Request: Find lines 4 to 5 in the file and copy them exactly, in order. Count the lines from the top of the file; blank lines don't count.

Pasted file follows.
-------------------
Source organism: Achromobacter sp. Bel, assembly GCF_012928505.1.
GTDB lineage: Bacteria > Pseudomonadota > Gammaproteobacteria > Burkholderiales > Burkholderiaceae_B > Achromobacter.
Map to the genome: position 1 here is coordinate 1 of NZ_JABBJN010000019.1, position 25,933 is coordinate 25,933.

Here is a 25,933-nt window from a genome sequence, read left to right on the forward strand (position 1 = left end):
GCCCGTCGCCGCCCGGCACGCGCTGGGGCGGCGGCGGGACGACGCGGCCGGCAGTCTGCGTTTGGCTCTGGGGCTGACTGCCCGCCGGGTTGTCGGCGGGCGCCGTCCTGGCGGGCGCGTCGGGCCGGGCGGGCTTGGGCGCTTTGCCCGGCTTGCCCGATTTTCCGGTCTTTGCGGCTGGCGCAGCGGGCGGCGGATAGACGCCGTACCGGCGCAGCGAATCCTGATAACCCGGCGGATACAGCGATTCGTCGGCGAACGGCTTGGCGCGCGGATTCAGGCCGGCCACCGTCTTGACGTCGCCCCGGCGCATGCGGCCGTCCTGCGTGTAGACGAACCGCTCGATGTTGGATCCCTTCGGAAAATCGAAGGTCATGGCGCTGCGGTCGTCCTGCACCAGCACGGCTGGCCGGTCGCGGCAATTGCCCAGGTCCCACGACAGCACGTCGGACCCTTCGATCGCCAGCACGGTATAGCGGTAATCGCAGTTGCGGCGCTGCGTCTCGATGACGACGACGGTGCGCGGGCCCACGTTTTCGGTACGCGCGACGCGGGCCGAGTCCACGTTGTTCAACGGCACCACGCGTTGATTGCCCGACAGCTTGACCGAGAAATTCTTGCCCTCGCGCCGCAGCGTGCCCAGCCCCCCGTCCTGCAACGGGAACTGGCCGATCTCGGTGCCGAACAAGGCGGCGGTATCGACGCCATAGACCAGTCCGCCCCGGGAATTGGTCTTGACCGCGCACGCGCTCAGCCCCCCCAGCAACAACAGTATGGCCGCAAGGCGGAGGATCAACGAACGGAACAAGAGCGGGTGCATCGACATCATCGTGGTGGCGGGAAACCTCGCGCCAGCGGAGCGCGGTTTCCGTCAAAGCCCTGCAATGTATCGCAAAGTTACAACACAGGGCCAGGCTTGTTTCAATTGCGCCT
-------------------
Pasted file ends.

Here is a 25,933-nt window from a genome sequence, read left to right on the forward strand (position 1 = left end):
GCCCGTCGCCGCCCGGCACGCGCTGGGGCGGCGGCGGGACGACGCGGCCGGCAGTCTGCGTTTGGCTCTGGGGCTGACTGCCCGCCGGGTTGTCGGCGGGCGCCGTCCTGGCGGGCGCGTCGGGCCGGGCGGGCTTGGGCGCTTTGCCCGGCTTGCCCGATTTTCCGGTCTTTGCGGCTGGCGCAGCGGGCGGCGGATAGACGCCGTACCGGCGCAGCGAATCCTGATAACCCGGCGGATACAGCGATTCGTCGGCGAACGGCTTGGCGCGCGGATTCAGGCCGGCCACCGTCTTGACGTCGCCCCGGCGCATGCGGCCGTCCTGCGTGTAGACGAACCGCTCGATGTTGGATCCCTTCGGAAAATCGAAGGTCATGGCGCTGCGGTCGTCCTGCACCAGCACGGCTGGCCGGTCGCGGCAATTGCCCAGGTCCCACGACAGCACGTCGGACCCTTCGATCGCCAGCACGGTATAGCGGTAATCGCAGTTGCGGCGCTGCGTCTCGATGACGACGACGGTGCGCGGGCCCACGTTTTCGGTACGCGCGACGCGGGCCGAGTCCACGTTGTTCAACGGCACCACGCGTTGATTGCCCGACAGCTTGACCGAGAAATTCTTGCCCTCGCGCCGCAGCGTGCCCAGCCCCCCGTCCTGCAACGGGAACTGGCCGATCTCGGTGCCGAACAAGGCGGCGGTATCGACGCCATAGACCAGTCCGCCCCGGGAATTGGTCTTGACCGCGCACGCGCTCAGCCCCCCCAGCAACAACAGTATGGCCGCAAGGCGGAGGATCAACGAACGGAACAAGAGCGGGTGCATCGACATCATCGTGGTGGCGGGAAACCTCGCGCCAGCGGAGCGCGGTTTCCGTCAAAGCCCTGCAATGTATCGCAAAGTTACAACACAGGGCCAGGCTTGTTTCAATTGCGCCT